Imprint:G.P. Putnam's Sons Books for Young Readers
Audience:Young Adult : Age (years) 12, Grade (US) 7
Dimensions:8.56in x 5.81 x 1.24 in | 1.08 lb
Page Count:400 pages
TWO BLOCKBUSTER YA AUTHORS: Melissa de la Cruz (The Queen’s Assassin duology, The Descendants series, Alex & Eliza) and Margaret Stohl (Black Widow Forever Red, Beautiful Creatures) combine their star power in order to pursue a passion project. Together, the two friends co-founded the festival YALLWEST. Margie also co-founded YALLFEST, where Mel serves as co-director
RETELLING OF TWO CLASSIC NOVELS: Generations of kids (and adults!) all over the world have read and adored these two stories. Mel and Margie’s reimagined mashup expands on the characters that readers cherish by reimagining them as angsty teens.
NEW FILM ADAPTATION: The newest film adaptation of The Secret Garden, starring Colin Firth, was released in 2020. The New York Times remarked that the story was “as lovely as you remember.”
COMMERICAL APPETITE FOR REVISITING FAMOUS LOVE STORIES: With the success of books like the New York Times bestseller These Violent Delights (a retelling of Romeo and Juliet) by Chloe Gong and Of Curses and Kisses (a Beauty and the Beast retelling) by Sandhya Menon, it’s clear teen and crossover readers are eager to see their favorite romances told in fresh, new ways.
Praise for A Secret Princess:
“Surprising and romantic.” —Book Riot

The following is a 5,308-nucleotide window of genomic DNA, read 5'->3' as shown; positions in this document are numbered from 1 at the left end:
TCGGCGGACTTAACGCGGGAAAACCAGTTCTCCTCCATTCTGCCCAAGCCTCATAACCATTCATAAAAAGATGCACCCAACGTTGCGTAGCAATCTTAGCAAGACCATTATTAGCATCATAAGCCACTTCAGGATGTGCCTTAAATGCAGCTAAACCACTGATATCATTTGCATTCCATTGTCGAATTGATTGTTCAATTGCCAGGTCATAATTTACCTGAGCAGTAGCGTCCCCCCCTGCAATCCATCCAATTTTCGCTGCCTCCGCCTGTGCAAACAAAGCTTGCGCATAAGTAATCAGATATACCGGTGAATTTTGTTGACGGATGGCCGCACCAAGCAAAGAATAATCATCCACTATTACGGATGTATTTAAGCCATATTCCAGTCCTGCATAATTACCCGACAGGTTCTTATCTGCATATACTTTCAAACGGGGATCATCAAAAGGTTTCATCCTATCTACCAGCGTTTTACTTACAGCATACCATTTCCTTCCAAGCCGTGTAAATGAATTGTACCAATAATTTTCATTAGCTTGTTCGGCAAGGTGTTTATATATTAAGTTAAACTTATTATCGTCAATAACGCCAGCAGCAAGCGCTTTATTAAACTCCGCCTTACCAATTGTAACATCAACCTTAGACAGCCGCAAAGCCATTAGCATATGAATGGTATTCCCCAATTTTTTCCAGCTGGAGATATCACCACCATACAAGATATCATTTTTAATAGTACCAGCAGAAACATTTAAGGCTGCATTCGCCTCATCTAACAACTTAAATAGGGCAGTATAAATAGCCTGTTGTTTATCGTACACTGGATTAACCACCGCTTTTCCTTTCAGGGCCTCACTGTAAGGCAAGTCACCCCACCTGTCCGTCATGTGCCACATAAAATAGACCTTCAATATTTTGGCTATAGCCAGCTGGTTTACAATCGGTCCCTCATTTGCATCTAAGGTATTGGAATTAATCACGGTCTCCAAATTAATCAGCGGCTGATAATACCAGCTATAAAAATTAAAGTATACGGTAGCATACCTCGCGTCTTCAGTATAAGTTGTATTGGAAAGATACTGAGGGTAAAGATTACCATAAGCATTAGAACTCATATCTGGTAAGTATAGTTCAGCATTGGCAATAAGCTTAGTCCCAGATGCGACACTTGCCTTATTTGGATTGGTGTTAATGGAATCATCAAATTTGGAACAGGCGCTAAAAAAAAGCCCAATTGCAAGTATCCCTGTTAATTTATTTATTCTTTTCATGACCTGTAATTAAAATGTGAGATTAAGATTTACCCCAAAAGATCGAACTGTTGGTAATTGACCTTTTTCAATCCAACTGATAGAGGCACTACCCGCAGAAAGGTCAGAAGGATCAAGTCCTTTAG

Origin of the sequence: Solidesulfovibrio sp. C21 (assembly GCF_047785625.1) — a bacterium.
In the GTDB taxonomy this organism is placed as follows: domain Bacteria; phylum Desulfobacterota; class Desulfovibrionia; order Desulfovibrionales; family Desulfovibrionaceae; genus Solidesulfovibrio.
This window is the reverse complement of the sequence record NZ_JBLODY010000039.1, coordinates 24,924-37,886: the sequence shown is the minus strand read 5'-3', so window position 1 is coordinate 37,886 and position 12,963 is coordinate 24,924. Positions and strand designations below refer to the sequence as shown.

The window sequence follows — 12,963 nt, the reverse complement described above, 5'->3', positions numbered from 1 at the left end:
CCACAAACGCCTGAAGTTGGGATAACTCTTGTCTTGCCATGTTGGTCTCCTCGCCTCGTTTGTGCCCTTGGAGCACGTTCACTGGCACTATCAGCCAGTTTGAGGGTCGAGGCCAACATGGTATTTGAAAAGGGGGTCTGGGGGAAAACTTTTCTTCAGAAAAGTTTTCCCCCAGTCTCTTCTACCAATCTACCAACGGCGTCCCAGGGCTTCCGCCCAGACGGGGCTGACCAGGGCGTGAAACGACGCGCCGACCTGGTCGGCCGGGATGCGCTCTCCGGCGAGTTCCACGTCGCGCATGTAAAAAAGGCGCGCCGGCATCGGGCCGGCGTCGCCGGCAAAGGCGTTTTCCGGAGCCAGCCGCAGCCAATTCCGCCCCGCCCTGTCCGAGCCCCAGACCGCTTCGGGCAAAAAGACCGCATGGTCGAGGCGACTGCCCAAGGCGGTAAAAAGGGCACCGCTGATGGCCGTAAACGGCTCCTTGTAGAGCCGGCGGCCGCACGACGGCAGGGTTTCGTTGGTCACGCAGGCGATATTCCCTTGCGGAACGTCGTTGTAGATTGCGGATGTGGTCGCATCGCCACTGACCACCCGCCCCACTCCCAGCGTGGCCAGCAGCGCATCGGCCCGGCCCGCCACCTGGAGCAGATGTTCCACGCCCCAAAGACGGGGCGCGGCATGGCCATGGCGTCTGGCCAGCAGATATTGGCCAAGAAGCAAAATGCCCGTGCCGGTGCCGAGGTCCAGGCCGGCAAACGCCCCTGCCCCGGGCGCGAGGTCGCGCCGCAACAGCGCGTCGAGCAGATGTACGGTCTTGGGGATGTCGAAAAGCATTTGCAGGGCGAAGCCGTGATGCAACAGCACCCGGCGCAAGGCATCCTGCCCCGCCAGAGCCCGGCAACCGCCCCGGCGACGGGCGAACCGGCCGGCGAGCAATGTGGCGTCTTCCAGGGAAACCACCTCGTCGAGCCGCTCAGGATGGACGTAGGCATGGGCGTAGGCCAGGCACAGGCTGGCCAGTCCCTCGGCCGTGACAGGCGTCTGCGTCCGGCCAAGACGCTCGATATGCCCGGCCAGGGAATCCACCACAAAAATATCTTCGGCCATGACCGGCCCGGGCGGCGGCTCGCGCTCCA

“Stohl and de la Cruz imbue this escapist plot and heady romance with Victorian charm, picturesque villas, and idyllic atmosphere for fans of the original texts.” —Publishers Weekly
“Readers nostalgic for Burnett’s Victorian world will enjoy this adaptation.” —Kirkus Reviews
“Borrowing from Frances Hodgson Burnett’s well-known stories, Stohl and de la Cruz breath fresh life into the narrative.” —Booklist
“A charming mash-up of Frances Hodgson Burnett’s beloved classics A Secret Garden, A Little Princess, and Little Lord Fauntleroy . . . Will keep readers, especially fans of Burnett’s work, turning pages to see just how these distinct characters can define their futures.” —The Bulletin of the Center for Children’s Books
“It is refreshing to see diversity in the cast; Sara is Filipino and Cedric experiences seizures; their identities allow Stohl and de la Cruz to bring discussions of wealth, racism, and physical ailments to light in the 1860s.” —School Library Journal